I treasure those undocumented moments of joy, pride, and “aha” sparks I’ve witnessed over the years.  It is gratifying to see children realize they can make a difference in the world with their art (whether through exhibitions, gifts, collaborative works, or service learning).

What gets in the way of being a better teacher or doing a better job as a teacher?

I am frustrated that I don’t do enough to educate the self-named “non-artists” in our school community about the importance of the arts to build adults who can think independently, solve problems, collaborate, and communicate within our world. The current single-minded emphasis on test scores is a narrow view of what children need to succeed. In 2007 I spoke with university educators in Japan who said they were long “past” that way of thinking, and the schools I visited were, indeed, intensely invested in the whole child. Despite ample confirming research, somehow we get stuck on the test scores.  Of course, there is always the big issue, TIME, or lack thereof. Lack of TIME with children, lack of TIME for research and teaming with other educators, for coordinating that collaboration across disciplines that really cements learning.

Apple or PC?

Both, but with MLTI, more Mac these days.

What have you accomplished through hard work and determination that might otherwise appear at first glance to be due to “luck” or circumstances?

I have found community partners to host whole-school art exhibits in their museums and galleries. For each of my students to see themselves viewed by their community as “artists” in a “real” gallery is priceless. I am also really proud that Arundel was named one of six “Imagination Intensive Communities” in the state during the first year of that program. This recognition represented amazing whole-school collaborations and integrated learning that involved our entire staff, something that suffers when test scores become the prime measure of a successful education and planning time for collaboration is squeezed. When I created integrated units of study for the Portland Museum of Art, the Farnsworth Art Museum, and the Lincoln Center International Institute for Creative Learning I was able to bring world-class professional development back to my students, and when published, to the reach the wider education community. Finding funding to bring in working artists from down the road and across the world has also been an exciting part of my work over the years.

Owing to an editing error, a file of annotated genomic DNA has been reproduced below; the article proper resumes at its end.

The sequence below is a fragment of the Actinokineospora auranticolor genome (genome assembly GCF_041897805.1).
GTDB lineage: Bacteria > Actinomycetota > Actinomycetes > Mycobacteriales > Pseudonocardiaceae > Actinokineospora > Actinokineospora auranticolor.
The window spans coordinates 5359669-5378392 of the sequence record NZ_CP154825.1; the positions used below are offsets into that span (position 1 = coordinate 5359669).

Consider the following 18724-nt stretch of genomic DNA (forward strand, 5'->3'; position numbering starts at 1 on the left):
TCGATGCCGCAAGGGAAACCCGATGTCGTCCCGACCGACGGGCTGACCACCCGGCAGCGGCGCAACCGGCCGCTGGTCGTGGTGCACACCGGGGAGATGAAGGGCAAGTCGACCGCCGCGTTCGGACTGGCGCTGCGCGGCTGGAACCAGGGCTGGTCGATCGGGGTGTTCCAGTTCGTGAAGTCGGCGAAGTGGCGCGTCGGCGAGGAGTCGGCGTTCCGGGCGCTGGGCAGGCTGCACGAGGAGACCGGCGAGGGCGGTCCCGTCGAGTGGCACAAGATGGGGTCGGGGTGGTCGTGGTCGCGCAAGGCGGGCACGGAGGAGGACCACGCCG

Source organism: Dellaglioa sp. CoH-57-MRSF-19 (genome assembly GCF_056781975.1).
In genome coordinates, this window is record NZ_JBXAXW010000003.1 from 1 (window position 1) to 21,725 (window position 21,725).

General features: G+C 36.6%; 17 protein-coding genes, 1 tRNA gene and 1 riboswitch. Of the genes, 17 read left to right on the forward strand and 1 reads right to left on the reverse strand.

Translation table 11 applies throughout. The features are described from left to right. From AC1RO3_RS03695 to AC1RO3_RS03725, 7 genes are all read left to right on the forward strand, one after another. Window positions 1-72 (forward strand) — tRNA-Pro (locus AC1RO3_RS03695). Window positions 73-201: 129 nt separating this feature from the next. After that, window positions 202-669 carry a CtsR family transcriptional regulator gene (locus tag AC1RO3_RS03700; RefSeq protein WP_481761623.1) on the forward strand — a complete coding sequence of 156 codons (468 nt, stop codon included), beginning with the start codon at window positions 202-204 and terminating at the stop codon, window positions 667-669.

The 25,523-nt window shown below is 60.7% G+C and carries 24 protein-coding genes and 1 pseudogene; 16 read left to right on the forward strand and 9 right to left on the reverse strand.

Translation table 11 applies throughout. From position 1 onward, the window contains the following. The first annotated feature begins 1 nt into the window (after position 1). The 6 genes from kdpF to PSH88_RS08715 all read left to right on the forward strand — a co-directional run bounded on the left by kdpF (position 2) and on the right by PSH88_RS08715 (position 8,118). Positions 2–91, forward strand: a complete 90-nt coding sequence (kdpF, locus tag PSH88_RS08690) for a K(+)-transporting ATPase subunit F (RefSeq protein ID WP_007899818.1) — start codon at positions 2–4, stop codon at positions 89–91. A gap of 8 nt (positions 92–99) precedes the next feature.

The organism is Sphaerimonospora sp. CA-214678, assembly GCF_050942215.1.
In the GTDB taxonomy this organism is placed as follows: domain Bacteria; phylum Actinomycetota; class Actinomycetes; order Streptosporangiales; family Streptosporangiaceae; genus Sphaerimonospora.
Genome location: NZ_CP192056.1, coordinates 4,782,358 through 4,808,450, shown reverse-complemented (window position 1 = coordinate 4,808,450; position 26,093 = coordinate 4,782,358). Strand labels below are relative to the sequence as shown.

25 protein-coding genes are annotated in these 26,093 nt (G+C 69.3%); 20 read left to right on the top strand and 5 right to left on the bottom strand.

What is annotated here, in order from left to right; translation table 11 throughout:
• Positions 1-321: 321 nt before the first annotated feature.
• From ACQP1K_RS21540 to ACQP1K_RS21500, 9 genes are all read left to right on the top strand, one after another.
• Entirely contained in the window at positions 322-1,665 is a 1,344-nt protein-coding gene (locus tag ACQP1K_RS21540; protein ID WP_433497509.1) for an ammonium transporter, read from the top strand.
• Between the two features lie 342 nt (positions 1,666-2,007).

Look into your crystal ball: what advice would you give to teachers?

Hang on to your ideals, find outside experiences that stimulate and support your work, and find some supportive colleagues with whom to collaborate.  Also, educate your administrators, school board and community about the essential relevance of the arts in the life of a developing young person who can solve problems creatively, think critically, communicate within our rapidly changing world, and, by golly, be a happy, contributing member of society. It’s the world I want to live in.

If you were given a $500,000.00 to do with whatever you please, what would it be?

Wow! A financial bonanza would help me bolster my own children’s creative endeavors out in the world (a filmmaker, a poet, and a molecular physicist). I’ve always wanted to fund an artists’ colony, where young artists can live and work and inspire each other. I’d like to work on ways to educate communities, administrators and school boards about the both essential and vast benefits of a solid arts education.

Thank you Audrey for telling your story!